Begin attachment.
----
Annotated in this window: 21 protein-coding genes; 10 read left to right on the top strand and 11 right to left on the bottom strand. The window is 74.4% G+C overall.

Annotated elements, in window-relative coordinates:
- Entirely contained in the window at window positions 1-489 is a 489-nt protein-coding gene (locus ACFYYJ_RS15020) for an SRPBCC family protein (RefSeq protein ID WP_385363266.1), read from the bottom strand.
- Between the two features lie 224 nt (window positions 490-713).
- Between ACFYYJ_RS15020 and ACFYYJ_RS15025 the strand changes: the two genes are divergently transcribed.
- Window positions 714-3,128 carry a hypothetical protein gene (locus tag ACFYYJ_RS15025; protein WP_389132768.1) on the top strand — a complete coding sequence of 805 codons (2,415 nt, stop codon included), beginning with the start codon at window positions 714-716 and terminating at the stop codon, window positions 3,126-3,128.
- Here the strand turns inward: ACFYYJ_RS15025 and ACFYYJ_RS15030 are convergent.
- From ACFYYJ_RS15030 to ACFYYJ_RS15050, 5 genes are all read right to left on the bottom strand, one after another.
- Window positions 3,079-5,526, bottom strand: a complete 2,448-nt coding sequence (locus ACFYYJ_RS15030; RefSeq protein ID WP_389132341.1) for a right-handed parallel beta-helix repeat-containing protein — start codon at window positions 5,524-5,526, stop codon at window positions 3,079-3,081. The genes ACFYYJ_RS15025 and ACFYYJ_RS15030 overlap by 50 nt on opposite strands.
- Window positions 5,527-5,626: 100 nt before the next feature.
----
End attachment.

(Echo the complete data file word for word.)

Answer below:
Annotated in this window: 21 protein-coding genes; 10 read left to right on the top strand and 11 right to left on the bottom strand. The window is 74.4% G+C overall.

Annotated elements, in window-relative coordinates:
- Entirely contained in the window at window positions 1-489 is a 489-nt protein-coding gene (locus ACFYYJ_RS15020) for an SRPBCC family protein (RefSeq protein ID WP_385363266.1), read from the bottom strand.
- Between the two features lie 224 nt (window positions 490-713).
- Between ACFYYJ_RS15020 and ACFYYJ_RS15025 the strand changes: the two genes are divergently transcribed.
- Window positions 714-3,128 carry a hypothetical protein gene (locus tag ACFYYJ_RS15025; protein WP_389132768.1) on the top strand — a complete coding sequence of 805 codons (2,415 nt, stop codon included), beginning with the start codon at window positions 714-716 and terminating at the stop codon, window positions 3,126-3,128.
- Here the strand turns inward: ACFYYJ_RS15025 and ACFYYJ_RS15030 are convergent.
- From ACFYYJ_RS15030 to ACFYYJ_RS15050, 5 genes are all read right to left on the bottom strand, one after another.
- Window positions 3,079-5,526, bottom strand: a complete 2,448-nt coding sequence (locus ACFYYJ_RS15030; RefSeq protein ID WP_389132341.1) for a right-handed parallel beta-helix repeat-containing protein — start codon at window positions 5,524-5,526, stop codon at window positions 3,079-3,081. The genes ACFYYJ_RS15025 and ACFYYJ_RS15030 overlap by 50 nt on opposite strands.
- Window positions 5,527-5,626: 100 nt before the next feature.